US Agriculture Committee Urges Congress to Pass GMO Labeling Standard

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This week, the US Senate Agriculture Committee hearing on agricultural biotechnology highlighted the overwhelming scientific evidence supporting the safety of foods developed from genetically modified organisms (GMOs) and the tremendous urgency for Congress to pass a national, uniform labeling standard this year.

“The Senate Agriculture hearing reaffirmed the broad consensus among scientists and regulators that GMOs are safe and highlighted the real world negative impacts a patchwork of state labeling mandates will have on farmers, businesses and consumers,” said Pamela G. Bailey, president and CEO of the Grocery Manufacturers Association. “Action by Congress is urgently needed this year to pass a national, uniform labeling standard.”

“We wish to thank Sen. Pat Roberts (R-KS) and Sen. Debbie Stabenow (D-MI) for holding today’s hearing on a topic so vitally important to consumers and our country’s entire food supply chain,” said Bailey. “We also were pleased to hear Senator Stabenow’s personal commitment to work to develop a bipartisan bill that can pass the Senate by the end of this year, and GMA looks forward to working with her and Senator Roberts to get a bill adopted and signed into law.”

This Senate hearing follows July passage by the House of Representatives of a bipartisan bill creating a national labeling standard and a GMO-free certification program that will provide those consumers who wish to purchase products that do not contain GMOs with a reliable means of doing so.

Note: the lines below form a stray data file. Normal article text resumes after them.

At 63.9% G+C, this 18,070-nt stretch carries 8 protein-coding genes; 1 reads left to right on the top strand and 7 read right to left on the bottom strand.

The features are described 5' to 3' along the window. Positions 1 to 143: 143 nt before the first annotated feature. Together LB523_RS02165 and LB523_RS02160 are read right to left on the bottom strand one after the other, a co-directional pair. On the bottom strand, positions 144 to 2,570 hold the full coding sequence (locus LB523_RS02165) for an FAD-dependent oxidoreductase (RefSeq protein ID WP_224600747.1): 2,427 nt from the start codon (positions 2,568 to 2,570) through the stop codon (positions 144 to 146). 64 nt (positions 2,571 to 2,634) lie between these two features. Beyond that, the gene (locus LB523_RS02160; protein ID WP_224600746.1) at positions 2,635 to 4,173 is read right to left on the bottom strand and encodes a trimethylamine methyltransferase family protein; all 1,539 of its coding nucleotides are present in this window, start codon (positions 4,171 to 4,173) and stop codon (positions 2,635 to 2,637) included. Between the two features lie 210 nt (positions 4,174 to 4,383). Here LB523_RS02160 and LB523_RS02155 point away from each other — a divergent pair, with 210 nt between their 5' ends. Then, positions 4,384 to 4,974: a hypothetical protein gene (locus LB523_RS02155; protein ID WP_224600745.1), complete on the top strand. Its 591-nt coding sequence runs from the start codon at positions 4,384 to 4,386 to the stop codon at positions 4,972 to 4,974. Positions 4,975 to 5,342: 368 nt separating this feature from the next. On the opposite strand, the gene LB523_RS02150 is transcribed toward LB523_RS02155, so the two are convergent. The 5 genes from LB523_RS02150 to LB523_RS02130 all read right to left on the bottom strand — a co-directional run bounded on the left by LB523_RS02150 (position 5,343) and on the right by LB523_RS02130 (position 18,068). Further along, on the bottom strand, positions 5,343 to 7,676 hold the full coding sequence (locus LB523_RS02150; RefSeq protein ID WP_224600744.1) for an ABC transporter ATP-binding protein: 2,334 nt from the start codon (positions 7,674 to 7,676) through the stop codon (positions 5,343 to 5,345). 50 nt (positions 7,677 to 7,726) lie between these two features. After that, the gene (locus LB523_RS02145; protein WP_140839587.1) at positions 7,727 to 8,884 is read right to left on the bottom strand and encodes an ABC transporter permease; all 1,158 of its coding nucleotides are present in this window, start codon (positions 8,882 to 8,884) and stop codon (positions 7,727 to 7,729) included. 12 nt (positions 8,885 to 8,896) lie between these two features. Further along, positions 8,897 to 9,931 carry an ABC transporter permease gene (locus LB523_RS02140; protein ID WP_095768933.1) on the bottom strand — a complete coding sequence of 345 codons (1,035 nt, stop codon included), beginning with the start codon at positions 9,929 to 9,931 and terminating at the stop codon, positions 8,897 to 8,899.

Vermont’s mandatory GMO labeling law goes into effect July 1, further underscoring the need for quick action as companies are considering costly changes to comply with the state law.

“While we continue our efforts in federal court to challenge Vermont’s state labeling law, the court process could take years until full resolution, and will certainly not be concluded prior to the implementation of the Vermont law in just over eight months.  That leaves only Congress with the authority to prevent this law and others like it from enactment,” continued Bailey. “It is critically important that Congress act this year to prevent a costly and confusing patchwork of state labeling laws from taking effect next year and spreading across the country.”